NBA Jr. Finds New Ways To Connect With Today’s Youth
Today’s NBA and WNBA stars were once the stars of the future. Each player has followed their own path to elite status, but each will tell you that talent is part of the recipe. Most professional players have gone through their childhoods with countless hours of training and practice and a lot of support.
Nowadays, as technology and social media continue to occupy a greater place in the lives of children, it is imperative to find new ways to connect with children and to provide support and access to knowledge. training. Trying to keep kids away from making TikTok videos might seem like a daunting task, but the allure of getting personalized content from their heroes could just do the trick.
The NBA Jr., which debuted in 2015, has taken steps to give children access to the learning tools of some of the brightest stars in the NBA and WNBA. The global pandemic has certainly been a trying time for many, but it has shed light on the deficiencies observed in some communities in terms of access to resources.
The NBA Jr. launched a distance learning program that was developed during the 2019-2020 season that garnered 210 million views, providing young players and fans in 118 countries with ways to learn the game during the pandemic. NBA Senior Vice President responsible for Youth Development David Krichavsky spoke about how things have changed.
“The pandemic has allowed us to recognize more and more that access to our sport is not equal in all communities, and this has forced us to redouble our efforts to ensure that all people, all communities have access to basketball. “
The success of the program has led to a hybrid strategy where kids will have access to plenty of content on the NBA Jr. website as well as new in-person events and initiatives. Virtual resources also extend to Jr. NBA’s social channels (Facebook, Twitter, Instagram), offering an interactive experience where children can learn in a community atmosphere.
The Jr. NBA is celebrating the 7th annual Jr. NBA week, and this year there are three new initiatives designed to give young people better access to quality coaching and resources. This year’s initiatives focus on coach education, playing time, and school programming.
The NBA Jr. aims to have more than 10,000 youth coaches successfully complete SEL (Social and Emotional Learning) training to give these coaches the tools to provide a well-rounded foundation for children. Youth coaches can find many other resources on the Jr. NBA website as well as the Jr. NBA Coach app available on mobile phones. Krichavsky stressed the importance of training young people on and off the pitch.
“This particular program is focused on the development of athletes off the field. So leadership, empathy and various social and emotional skills, how to become a complete person, in addition to a skilled basketball player who knows the basics of the game.
Her Time To Play, launched in 2018, is also finding new ways to provide leads for girls of all ages to pursue their basketball dreams. In addition to various new live events, the Her Time To Play website offers many interactive programs as well as digital toolkits for girls interested in becoming a player or a coach.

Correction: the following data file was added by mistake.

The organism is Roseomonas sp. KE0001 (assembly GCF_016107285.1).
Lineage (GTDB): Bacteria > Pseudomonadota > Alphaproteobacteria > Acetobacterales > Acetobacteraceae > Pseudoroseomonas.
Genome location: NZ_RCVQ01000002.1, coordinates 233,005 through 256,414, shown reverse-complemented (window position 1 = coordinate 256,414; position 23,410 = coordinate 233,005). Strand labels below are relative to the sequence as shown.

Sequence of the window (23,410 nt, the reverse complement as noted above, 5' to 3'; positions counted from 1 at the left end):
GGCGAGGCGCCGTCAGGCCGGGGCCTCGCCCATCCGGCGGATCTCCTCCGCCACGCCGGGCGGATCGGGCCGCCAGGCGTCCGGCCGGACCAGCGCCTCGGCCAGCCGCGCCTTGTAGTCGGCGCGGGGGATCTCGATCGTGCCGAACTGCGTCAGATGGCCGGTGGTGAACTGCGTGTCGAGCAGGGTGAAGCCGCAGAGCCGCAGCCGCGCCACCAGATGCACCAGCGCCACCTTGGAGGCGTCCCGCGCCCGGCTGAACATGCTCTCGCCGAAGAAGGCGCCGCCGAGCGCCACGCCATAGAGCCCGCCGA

The interactive hub has plenty of information for kids, coaches and parents, making essential resources available to many who may not have been exposed to basketball or just crave more content. .
This year’s partnership with Girls Leadership, a non-profit leadership development organization that teaches girls to exercise the power of their voice, will provide more than 20,000 girls with access to basketball clinics, to life-skills sessions and online learning. Krichavsky points out that the WNBA Finals will provide a platform for Her Time To Play to gain notoriety.
“We’re going to culminate it in conjunction with the WNBA Finals with two events, each focused on the markets where the WNBA finalists come from, working with girls and coaches in their community, as well as with players and players. coaches from the WNBA team. “
The NBA Jr. has identified schools as a place where providing more resources can go a long way. This year, the NBA Jr. plans to deliver enhanced programming to more than 3,000 schools across the country. The importance of mental health is underscored by the Jr. NBA Next Level Mentality program, a digital content series where children can learn more about
mind-body connection of professional mental performance coaches and players the NBA and the WNBA. Kids can connect with their heroes and learn all about the mental side of basketball and how it relates to healthy living.
One of the most important events affected by the pandemic was the NBA World Junior Championship, which has been canceled for the past two years but is slated to return in 2022. The youth basketball tournament is aimed at the best 13 and 14 year old boys and girls around the world. 16 regional champions (eight US teams and eight international teams) compete in field competitions and participate in life skills programs at the ESPN Wide World of Sports Complex at the Walt Disney World Resort near Orlando.
The goal will always be to get kids away from screens and the field and get active, but video games, social media and other forms of technology will continue to be a part of children’s lives. The NBA Jr. continues to find ways to make learning fun and give today’s youth access to their favorite stars.